This is the incredible moment when hundreds of dolphins formed a superpod to devour a school of fish – before being knocked down by three humpback whales in front of two bewildered fishermen.
Quay Tame, 26, and brother Devon, 28, of Cape Town, South Africa, were fishing near Fish Hoek in False Bay when they saw the distant blue sea unexpectedly turn into a choppy white foam.
The brothers threw bait from their fishing boat Wizard when they decided instead to catch up and ride out of curiosity about the commotion about a mile away.
But to their surprise, they came across hundreds of dolphins forming two separate superpods and swimming in circles to catch and feed a school of fish.
Unbelievable imagery Captured by the brothers showcases the majestic dolphins leaping in and out of the choppy waters before being astonishingly joined by three humpback whales.
Kade Tame, 26, and brother Devon, 28, from Cape Town, South Africa, were fishing near Fish Hoek in False Bay when they encountered a superpod of hundreds of dolphins (pictured)
In the video, a giant humpback whale, which can grow up to 16 meters high and weigh up to 30 tons, can be seen from the waves at the center of the circle of ravenous dolphins.
Kade, who runs the naturopathy company The Fulvic Revolution, explained, “ We realized when we got close that about 1000 dolphins were jumping in and out of the water and creating some kind of wide long barrier and couldn’t understand it.
Then we saw an estimated 1,000 more dolphins in the distance heading straight for the other dolphins from Muizenberg, and we just couldn’t figure out why they got together.
When the two superpods got together, we realized that the Muizenberg pod had driven a huge school of fish into a trap set by the other dolphins waiting for them.
Incredible images taken by the brothers (above) show the majestic dolphins leaping in and out of the choppy waters before being amazingly joined by three humpback whales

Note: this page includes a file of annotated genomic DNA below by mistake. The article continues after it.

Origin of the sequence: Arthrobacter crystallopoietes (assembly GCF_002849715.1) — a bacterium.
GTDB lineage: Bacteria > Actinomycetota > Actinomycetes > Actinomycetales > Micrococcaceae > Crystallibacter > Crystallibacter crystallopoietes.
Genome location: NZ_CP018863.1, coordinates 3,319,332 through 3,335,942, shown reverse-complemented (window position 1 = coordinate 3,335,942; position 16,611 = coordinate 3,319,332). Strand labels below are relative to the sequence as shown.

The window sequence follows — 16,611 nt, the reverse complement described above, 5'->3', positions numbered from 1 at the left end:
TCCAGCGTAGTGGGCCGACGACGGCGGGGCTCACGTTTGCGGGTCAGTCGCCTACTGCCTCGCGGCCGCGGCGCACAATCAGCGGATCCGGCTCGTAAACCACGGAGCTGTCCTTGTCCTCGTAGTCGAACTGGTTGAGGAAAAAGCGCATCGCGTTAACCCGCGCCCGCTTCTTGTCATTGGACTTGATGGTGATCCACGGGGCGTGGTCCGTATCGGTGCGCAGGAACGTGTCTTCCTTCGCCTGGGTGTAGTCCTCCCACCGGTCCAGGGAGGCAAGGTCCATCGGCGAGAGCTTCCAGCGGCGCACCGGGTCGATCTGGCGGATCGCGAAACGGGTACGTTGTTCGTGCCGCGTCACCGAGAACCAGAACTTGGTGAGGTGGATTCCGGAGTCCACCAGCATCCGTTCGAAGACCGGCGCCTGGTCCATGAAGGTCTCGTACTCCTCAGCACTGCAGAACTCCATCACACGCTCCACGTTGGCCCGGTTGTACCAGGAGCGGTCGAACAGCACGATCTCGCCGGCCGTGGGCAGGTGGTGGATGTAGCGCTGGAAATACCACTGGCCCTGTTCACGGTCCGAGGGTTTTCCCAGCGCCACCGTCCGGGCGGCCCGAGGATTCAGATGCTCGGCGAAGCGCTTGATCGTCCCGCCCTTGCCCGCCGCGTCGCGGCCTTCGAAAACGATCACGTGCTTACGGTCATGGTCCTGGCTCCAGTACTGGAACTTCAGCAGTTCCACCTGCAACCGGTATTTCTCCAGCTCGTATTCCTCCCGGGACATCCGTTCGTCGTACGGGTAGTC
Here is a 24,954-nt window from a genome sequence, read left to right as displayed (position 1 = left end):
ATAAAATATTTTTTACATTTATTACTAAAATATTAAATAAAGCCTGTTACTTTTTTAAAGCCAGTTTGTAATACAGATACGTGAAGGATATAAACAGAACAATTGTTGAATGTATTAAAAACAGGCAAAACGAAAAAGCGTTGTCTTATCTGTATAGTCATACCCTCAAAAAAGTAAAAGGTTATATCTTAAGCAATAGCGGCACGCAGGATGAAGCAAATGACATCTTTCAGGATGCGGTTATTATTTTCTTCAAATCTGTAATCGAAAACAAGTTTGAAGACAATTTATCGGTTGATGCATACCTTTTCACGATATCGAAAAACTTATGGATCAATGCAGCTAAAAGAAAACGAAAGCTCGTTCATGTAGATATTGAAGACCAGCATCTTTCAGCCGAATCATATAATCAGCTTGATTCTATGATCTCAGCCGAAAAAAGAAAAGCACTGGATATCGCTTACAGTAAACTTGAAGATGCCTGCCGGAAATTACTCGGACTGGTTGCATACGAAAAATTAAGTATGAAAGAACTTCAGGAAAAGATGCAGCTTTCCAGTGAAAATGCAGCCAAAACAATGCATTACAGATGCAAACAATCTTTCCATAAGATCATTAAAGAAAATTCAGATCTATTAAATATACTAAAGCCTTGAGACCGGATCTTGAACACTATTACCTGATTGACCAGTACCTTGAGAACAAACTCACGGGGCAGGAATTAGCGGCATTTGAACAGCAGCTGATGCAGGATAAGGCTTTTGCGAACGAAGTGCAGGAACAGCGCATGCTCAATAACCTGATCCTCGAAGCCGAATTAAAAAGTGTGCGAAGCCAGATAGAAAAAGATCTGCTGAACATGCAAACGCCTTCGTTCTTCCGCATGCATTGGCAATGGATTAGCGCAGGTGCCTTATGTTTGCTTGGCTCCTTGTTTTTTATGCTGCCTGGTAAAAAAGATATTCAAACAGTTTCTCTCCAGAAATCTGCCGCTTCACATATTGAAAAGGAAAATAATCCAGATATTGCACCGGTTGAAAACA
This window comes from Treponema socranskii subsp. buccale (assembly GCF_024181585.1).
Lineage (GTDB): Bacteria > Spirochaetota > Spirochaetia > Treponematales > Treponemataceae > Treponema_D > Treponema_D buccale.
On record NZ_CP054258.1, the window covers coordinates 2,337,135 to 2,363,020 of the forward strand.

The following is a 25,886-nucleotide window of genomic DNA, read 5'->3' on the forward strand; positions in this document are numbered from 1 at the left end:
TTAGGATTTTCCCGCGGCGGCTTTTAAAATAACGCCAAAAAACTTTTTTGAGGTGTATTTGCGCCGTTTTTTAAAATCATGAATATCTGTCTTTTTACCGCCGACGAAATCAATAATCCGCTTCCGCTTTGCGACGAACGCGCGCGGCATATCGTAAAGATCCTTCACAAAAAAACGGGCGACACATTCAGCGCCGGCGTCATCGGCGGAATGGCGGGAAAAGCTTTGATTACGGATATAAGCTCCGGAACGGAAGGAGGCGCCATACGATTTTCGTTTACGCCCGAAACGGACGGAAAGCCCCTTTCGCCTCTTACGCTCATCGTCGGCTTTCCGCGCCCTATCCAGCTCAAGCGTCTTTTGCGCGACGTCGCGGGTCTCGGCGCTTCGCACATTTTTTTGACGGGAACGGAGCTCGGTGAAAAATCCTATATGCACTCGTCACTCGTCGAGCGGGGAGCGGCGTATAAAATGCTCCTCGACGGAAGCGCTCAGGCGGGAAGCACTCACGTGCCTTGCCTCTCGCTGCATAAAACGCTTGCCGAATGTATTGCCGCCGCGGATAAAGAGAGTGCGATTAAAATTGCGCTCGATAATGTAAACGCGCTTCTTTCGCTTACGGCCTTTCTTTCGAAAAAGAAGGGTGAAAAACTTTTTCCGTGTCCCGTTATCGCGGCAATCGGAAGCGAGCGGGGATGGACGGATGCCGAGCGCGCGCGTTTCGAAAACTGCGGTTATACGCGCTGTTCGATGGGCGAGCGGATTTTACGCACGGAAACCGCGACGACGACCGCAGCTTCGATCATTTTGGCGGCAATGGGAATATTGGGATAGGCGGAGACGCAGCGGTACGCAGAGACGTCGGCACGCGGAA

In the video, a giant humpback whale (center), which can grow up to 16 meters high and weigh up to 30 tons, can be seen emerging from the waves in the center of the circle of dolphins.
“With the prey fish all caught in the middle, the dolphins then began to jump into the water in a huge fast circle, spinning all the prey fish into a tight ball of sushi waiting to be eaten.”
In the video, Kade and Devon, who run the real estate arm of Hamilton’s Property Portfolio, can be heard laughing at the rare sight, while another boat also gazes at the stunning scene.
Kade, who is a businessman, said the dolphins disrupted the water so much during the lively food frenzy that their 18-foot boat even started spinning in circles.
He continued, ‘The dolphins created such a swirling current around the prey fish that our 18-foot fishing boat began to slowly turn in circles and then the dolphin feeding frenzy began.
But then with about two thousand dolphins jumping in and out of the water in a sea that looked more like a white water washing machine than an ocean, but the best was yet to come for us!
Suddenly a humpback whale arrived, followed by two others and decided they wanted to join the party and without a thank you to the dolphins the dolphins got stuck in the fish ball.
Kade, who is a businessman, said the dolphins disrupted the water so much during the feeding frenzy (above) that their 18-foot boat even started spinning in circles
Dolphins normally swim in groups of 20 to 50, but can congregate to make a larger school, and when there is a large amount of prey they congregate to form superpods (photo)
“It seemed like there was enough for everyone because the dolphins and whales were partying for about half an hour until all the food was gone and then they slowly drifted away.”
Dolphins, which can grow up to three meters long swim at speeds of up to 20 mph, eat up to 30 pounds of fish, squid and crustaceans a day and frequent the coast of South Africa.
While humpback whales consume up to 3,000 pounds of fish per day, so both groups of mammals had a great party just a mile out to sea.
Dolphins normally swim in families of 20 to 50, but can congregate to make a larger school, and when there is a large amount of prey, they congregate to form superpods.
Superpods of up to 10,000 dolphins have been recorded at once collecting fish into ‘bait balls’ and once the party is over, the intelligent and social creatures return to their pods.